For decades, the only muscle that seemed to matter was the heart, and doing cardio was the main recommendation.
Aerobic exercise has its role, of course, but it is not enough to optimize our health and aesthetics, you need to train your strength. More and more studies show that muscle mass is not only a source of beauty, but also of youth.
Today you will understand why muscle is a life insurance, what is the maximum amount you can gain naturally, how much you lose when you stop training and how quickly it can be recovered.
The importance of muscle
Strength and muscle mass are good predictors of mortality risk , even among young people .
More muscle mass is associated with lower risk of diabetes (study), longer survival from cancer and less cardiovascular disease.
It is not only a matter of size, but also of quality. For example, fat infiltration impairs muscle function and reduces its protective role.
In this study, the quintile (20%) with the best muscle quality suffered less mortality than the others. Maintaining your muscle mass makes you harder to kill.


Aging degrades this muscle quality, but much less than previously thought. People over 70 years old who have continued training for decades maintain muscles comparable to those of young people. We don’t stop training because we get older, we get older because we stop training.


How does muscle benefit us?
On the one hand, a healthy muscle allows us to perform daily activities and helps us to mitigate shocks and falls. Muscles also stabilize the joints and the back, reducing the risk of pain and wear and tear.
Muscle also acts as a physiological reserve, and in the face of almost any operation or treatment, people with more muscle mass suffer less mortality and recover sooner.
Finally, and just like our adipocytes, muscle is an endocrine organ, and when you train it releases a multitude of beneficial compounds called myokines. Different myokines produce different effects on multiple organs in the body, explaining why sedentary lifestyles are so destructive.


Different myokines help for example to regulate metabolism, reduce inflammation, improve insulin sensitivity, strengthen bones, improve cognitive function, modulate the immune system and develop brown fat.
In short, if you don’t train your muscles you’re depriving your body of the best anti-aging treatment. And it’s free.
How much muscle can you gain?
Our ability to gain muscle mass is partly determined by our genes, but even in men with privileged genetics and rigorous training it is rare to see gains above 20 kg over a lifetime.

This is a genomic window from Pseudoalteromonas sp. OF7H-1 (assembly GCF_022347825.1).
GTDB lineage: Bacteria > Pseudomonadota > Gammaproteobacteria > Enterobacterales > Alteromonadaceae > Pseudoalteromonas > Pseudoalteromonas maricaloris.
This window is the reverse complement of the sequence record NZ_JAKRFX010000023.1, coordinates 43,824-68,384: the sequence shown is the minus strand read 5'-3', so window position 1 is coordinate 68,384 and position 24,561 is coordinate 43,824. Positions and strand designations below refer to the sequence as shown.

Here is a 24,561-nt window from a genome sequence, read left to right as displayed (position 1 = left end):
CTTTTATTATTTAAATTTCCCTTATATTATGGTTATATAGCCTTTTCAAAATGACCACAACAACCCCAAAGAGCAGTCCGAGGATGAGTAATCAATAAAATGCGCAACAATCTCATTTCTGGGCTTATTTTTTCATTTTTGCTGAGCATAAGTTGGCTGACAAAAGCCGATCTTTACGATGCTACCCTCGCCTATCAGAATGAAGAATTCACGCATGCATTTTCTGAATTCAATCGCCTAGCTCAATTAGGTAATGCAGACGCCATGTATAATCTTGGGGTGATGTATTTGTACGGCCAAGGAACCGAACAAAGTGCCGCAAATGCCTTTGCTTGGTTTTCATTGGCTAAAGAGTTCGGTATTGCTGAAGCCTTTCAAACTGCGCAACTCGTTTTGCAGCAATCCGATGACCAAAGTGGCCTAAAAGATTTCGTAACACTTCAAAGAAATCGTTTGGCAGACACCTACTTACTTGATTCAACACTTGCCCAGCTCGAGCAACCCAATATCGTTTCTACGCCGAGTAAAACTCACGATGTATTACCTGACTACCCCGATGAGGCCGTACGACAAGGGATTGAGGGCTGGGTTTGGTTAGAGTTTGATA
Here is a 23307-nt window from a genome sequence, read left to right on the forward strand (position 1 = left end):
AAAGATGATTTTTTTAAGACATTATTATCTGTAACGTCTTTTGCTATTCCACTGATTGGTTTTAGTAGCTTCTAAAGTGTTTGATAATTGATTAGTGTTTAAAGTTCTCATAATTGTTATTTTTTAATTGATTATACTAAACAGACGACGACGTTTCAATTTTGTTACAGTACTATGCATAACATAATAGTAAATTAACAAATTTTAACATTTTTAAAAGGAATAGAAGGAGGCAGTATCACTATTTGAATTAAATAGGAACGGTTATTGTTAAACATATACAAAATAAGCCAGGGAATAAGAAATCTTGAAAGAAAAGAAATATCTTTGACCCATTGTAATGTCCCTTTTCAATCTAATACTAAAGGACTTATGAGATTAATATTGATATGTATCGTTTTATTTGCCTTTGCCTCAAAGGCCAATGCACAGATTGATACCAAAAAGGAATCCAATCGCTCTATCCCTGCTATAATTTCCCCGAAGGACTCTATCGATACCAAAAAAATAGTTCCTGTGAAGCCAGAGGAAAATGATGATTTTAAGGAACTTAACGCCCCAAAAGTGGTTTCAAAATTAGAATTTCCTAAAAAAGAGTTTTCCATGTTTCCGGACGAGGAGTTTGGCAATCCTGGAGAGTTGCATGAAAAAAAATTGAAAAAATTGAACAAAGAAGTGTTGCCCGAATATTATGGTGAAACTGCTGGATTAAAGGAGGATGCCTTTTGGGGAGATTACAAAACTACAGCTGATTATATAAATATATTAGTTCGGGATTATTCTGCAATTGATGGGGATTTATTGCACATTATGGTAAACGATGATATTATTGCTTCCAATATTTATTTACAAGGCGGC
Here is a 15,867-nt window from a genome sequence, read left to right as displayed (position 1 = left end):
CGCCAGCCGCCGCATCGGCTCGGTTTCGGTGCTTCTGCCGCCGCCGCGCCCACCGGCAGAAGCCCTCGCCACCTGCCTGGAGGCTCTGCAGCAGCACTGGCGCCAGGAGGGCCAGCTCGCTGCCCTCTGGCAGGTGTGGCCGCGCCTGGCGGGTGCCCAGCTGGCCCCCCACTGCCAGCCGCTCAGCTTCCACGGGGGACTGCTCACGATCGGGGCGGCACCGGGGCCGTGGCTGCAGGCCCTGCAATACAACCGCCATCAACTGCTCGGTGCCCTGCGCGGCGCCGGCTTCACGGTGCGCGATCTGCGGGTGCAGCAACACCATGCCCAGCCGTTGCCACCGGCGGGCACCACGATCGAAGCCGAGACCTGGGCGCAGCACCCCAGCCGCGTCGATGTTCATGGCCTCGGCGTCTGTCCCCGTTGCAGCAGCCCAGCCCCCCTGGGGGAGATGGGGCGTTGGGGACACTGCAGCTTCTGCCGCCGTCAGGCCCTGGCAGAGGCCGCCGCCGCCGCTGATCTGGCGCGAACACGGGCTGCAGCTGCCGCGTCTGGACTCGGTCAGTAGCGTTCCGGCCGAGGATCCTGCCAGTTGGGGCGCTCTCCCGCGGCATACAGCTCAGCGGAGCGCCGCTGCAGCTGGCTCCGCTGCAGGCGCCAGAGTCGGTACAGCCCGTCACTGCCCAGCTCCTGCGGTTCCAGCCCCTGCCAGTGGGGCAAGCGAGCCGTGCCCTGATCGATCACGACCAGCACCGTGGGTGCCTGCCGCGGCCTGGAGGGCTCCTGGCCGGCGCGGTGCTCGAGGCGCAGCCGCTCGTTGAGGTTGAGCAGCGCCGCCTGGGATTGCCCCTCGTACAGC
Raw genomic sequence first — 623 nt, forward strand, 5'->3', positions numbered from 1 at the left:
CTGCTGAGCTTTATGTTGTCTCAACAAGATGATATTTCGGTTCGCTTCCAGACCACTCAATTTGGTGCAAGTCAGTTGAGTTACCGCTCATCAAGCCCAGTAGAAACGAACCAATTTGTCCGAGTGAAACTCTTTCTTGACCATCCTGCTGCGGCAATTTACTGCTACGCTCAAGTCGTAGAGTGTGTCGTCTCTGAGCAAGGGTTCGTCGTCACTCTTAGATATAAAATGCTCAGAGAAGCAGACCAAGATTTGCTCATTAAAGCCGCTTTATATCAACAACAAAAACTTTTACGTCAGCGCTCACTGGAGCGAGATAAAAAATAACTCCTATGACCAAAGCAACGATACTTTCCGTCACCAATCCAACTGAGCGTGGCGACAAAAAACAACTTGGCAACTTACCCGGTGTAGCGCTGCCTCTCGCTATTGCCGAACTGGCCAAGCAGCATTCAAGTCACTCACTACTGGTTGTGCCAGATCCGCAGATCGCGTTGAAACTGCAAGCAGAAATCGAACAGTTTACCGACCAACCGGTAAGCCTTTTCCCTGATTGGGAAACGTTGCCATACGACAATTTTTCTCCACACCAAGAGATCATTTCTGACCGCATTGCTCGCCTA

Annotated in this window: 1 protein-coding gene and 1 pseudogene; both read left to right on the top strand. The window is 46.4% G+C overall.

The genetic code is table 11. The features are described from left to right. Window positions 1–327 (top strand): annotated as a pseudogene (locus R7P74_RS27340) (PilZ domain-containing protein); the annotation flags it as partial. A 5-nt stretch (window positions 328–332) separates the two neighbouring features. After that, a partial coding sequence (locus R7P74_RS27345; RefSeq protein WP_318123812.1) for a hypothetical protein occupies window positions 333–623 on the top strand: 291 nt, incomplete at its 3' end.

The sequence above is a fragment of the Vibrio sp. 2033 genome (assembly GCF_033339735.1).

Proportionally, women have about the same capacity to gain muscle mass (detail), but since they start from a lower muscle level, their total gain for similar training is about half that.


As with improving any ability, the gains are much greater in the beginning, and slow down as we get closer to our genetic potential.


In the case of muscle gain, 4-5 years of good training are required to achieve 90% of the potential. After that time, gains will be slow and will require more complex programming.
Based on different studies and the practical experience of thousands of people, we could establish approximate maximum gains depending on the time of training.
What if you stop training?
Nature hates waste, and what you don’t use atrophies. If you stop training you will lose muscle mass, but all the previous effort will not have been in vain. Your body interprets that if at some point you faced a certain physical stress it is possible that you need to do it again, and maintains part of the adaptations generated.
This is why regaining muscle mass is much easier than gaining it in the first place, an effect called muscle memory.
Although multiple elements contribute to this effect, the most relevant seems to be the maintenance of the nuclei gained in the muscle fibers during the previous training.
Muscle fibers are very particular cells, and one of these particularities is that in order to hypertrophy they must develop new cell nuclei (detail). When you stop training, the muscle fiber atrophies, but the nuclei gained remain.
How quickly do you lose what you have gained?
The loss is small for the first two to three weeks, assuming you stay active, and both strength and muscle mass are regained in a few sessions. After three weeks, atrophy accelerates.
For example, this study compared the progress of two groups of young men against different strength training schedules: one group trained steadily and the other took three weeks off every six weeks of training. Interestingly, the gains at six months were similar in both cases.


In short, don’t be afraid to take a little (active) vacation from time to time, trying not to exceed three weeks. And the same with your diet.
That said, keep in mind that your muscles will look smaller in a short time, but not so much because of muscle loss as because of glycogen depletion.
When you stop training you lose muscle glycogen (study), and each gram of glycogen carries three grams of water (study). In any case, the loss is temporary, and you will recover it once you start training again.
If we are talking about immobilization due to an operation or injury, the loss is greater, but in most cases you will be able to recover your previous level in a matter of weeks.
How much is the minimum I need?
A corollary of the above is that you need more effort to gain than to maintain, and in periods where you have little time is enough with one session a week to preserve the strength and muscle gained.

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